OXFORD – Butler County hosted its annual Respect for Law Camp on June 24-26 on Miami University’s campus. The event is aimed at showing kids what it’s like to be law enforcement and teach them to honor the law.
It was the 22nd year of the event, bringing kids from as far as Columbus to Oxford for the fun weekend. Lieutenant Lara Fening and Officer Matthew Wagers were just two of the many officers present at the event.
Officer Wagers shared a little of what the weekend is like for the youngsters.
“It’s an action packed weekend. They go from wake up time, typically 6:30 in the morning, and then we’ll go all the way to 11 o’clock at night,” he said. “They are whooped. However, they had the time of their lives.” He added, they participated in many different activities including: rapelling, the FBI shooting course, a police demonstration, meeting K-9s, seeing helicopters, a bomb range, and an explosives demo.
The kids are separated into platoons. They are led by platoon leaders, which includes officers, dispatchers, police and fire personnel. Lieutenant Fening added, they try to divide genders up evenly, but the low number of female officers make the gender gap clear. In the last 20 years, there have been only three female OPD officers.
After platoon leaders, there are Assistant Platoon Leaders (APLs). These are kids who are too old to be campers, but were exceptional campers in previous years. They are the campers who received awards for fulfilling the five pillars of law camp, which include respect, leadership, spirit, kindness, and teamwork. These former campers are hand-selected and chosen to come back to camp.
The camp is very popular. Kids 11-14 years of age have to apply online. The camp website posts updates and fundraising opportunities, as well as the application and due date. The camp can host 114 kids, but this year they only had 106. The spots fill up quickly because most kids want to come back once they’ve been at the camp.
Lieutenant Fening explained why.
“They get a taste of all the highlights of law enforcement,” she said. “They get to touch on that, but then you’re building a team in these platoons. So you have a lot of kids who are shy or not very confident, hesitant, uncertain about things, and over the course of three days you see a development in them.”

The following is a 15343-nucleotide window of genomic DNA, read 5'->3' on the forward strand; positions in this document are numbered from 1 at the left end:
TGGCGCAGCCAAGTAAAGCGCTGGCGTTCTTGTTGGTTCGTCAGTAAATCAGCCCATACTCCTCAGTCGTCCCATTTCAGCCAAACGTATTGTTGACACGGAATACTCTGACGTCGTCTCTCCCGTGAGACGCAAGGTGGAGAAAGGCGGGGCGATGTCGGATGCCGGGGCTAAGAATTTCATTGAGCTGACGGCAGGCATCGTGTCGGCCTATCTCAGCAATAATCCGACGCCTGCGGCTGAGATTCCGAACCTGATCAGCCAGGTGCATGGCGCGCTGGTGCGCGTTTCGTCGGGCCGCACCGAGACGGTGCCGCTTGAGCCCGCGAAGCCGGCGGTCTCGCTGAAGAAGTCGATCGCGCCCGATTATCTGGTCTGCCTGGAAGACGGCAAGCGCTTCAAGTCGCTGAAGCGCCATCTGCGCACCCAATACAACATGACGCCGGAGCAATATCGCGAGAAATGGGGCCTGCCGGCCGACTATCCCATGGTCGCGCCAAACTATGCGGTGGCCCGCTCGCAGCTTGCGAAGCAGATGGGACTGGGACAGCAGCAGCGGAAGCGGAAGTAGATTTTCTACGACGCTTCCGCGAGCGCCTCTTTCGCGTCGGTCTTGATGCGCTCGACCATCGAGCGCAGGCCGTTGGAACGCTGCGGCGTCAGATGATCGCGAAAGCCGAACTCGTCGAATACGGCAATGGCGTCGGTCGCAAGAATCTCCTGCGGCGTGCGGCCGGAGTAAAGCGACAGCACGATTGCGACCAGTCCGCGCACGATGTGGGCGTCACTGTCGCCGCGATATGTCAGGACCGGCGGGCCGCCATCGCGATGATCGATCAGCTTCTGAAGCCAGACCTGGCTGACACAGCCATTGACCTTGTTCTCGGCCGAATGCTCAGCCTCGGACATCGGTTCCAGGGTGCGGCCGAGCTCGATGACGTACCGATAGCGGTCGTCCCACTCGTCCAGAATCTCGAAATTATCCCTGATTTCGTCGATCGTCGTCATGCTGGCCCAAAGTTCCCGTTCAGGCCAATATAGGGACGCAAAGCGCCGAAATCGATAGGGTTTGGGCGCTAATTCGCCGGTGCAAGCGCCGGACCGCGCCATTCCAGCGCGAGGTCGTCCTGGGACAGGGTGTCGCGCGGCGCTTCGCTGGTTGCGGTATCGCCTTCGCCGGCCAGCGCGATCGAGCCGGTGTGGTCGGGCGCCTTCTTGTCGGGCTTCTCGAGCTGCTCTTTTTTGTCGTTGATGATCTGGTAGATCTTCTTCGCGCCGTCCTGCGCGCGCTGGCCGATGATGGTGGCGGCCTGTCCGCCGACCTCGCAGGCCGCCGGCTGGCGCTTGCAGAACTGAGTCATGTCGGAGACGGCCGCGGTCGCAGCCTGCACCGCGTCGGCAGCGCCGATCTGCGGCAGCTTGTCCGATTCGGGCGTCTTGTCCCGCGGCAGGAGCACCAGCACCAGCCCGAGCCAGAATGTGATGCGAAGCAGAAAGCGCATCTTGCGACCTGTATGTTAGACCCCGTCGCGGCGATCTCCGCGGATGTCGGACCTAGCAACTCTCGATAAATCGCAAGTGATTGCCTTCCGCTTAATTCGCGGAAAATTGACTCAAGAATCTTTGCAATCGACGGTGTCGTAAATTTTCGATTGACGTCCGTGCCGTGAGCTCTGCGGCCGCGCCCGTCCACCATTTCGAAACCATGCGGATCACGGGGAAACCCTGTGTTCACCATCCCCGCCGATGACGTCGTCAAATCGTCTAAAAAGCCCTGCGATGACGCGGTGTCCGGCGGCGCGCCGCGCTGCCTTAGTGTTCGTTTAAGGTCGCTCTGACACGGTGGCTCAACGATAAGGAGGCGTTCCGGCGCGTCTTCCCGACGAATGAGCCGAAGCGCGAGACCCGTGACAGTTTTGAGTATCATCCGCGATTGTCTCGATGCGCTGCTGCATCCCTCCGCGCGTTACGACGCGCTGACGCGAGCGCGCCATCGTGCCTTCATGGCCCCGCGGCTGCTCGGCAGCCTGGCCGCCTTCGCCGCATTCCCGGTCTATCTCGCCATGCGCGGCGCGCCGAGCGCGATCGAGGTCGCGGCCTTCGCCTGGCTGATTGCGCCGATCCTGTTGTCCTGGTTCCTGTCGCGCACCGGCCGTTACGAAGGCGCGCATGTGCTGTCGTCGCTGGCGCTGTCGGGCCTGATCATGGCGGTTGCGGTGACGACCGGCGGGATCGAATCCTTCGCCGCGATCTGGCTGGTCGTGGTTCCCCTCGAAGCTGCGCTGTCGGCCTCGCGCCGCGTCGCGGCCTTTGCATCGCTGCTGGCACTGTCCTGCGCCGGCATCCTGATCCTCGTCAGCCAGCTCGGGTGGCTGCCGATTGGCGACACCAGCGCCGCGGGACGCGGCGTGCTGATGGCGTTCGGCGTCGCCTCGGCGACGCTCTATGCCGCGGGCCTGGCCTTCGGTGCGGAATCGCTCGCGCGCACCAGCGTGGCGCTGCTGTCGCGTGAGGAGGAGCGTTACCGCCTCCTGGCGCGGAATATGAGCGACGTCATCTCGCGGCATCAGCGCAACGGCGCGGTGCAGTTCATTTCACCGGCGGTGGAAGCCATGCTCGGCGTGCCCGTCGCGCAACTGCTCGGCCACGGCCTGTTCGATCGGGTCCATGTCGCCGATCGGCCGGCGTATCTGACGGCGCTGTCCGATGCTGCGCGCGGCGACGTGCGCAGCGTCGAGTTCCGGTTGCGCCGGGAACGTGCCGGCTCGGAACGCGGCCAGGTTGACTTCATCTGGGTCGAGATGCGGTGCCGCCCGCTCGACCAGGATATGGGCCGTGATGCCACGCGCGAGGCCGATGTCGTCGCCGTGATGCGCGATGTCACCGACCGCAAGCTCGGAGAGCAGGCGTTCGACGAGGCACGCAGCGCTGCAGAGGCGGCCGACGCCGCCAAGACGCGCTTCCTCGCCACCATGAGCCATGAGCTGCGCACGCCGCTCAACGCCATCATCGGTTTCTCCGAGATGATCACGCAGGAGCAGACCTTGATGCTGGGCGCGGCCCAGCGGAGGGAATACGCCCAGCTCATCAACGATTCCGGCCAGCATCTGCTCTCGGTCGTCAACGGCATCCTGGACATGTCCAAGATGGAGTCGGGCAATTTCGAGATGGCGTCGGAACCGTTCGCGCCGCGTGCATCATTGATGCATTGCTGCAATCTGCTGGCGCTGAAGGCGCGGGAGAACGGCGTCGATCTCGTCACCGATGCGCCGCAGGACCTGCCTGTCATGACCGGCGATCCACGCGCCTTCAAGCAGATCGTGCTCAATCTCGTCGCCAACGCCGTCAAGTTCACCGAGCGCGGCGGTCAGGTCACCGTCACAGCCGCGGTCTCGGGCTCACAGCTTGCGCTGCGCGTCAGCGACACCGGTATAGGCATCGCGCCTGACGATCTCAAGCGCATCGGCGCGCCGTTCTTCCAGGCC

She added, many kids leave camp wanting to pursue a career in law enforcement.
Officer Wagers said his favorite part of law camp was interacting with the young campers, and the change he is able to see in them. He said that the change wasn’t only on a weekend basis, but a yearly one as well.
“I remember this one kid I had in the very first group I was a part of,” he elaborated. “He was a young little guy and you had to watch him a lot, you could say. He was all over the place, a great kid, but all over the place. Then you kinda saw him grow over the weekend. Now, in my fourth year, he’s one of the leaders in the group. It’s amazing to see him go from where he was to where he is now.”
Fening has a different point of view than Officer Wagers, a point of view she got after becoming a mother. She attended the first three law camps in the 90s, but took many years off to be with her children. She’s noticed that as a mother she can connect with the children in a way she couldn’t in her mid-twenties.
She believes she can see something in the kids others can’t. “There was a kid in my platoon who was super quiet, hardly ever said a word, except when it mattered,” she said. “He has really sound judgement, really good timing, he just has a quiet approach. He’s got leadership skills. It’s the types of decisions that he’s made, and how he reacted, and it was always in a pressure situation. So I had a talk with him. He’s the only one I really ever talked to about this in the years that I’ve done it. I said, ‘You have got to consider law enforcement, or firefighting or whatever, but you’re a decision maker.’”
The kids have to show respect, they can’t wear messy clothing and they can’t show attitude. Officer Wagers and Lieutenant Fening said they haven’t had any kids with bad attitudes, but Fening said they have had kids with attitudes towards authority.
“We don’t tolerate that,” she added.
The kids get turned around pretty quickly.
The camp is a way to help police officers step away from the negative perception they seem to have garnered. It is a way for kids to see them as normal people. Part of how the officers do this is by wearing normal clothing all weekend, until graduation. Then the kids see them in their uniforms as law enforcement, but they have already met the officers and are already on friendly terms. Officer Wagers summarized: “It makes us less intimidating.”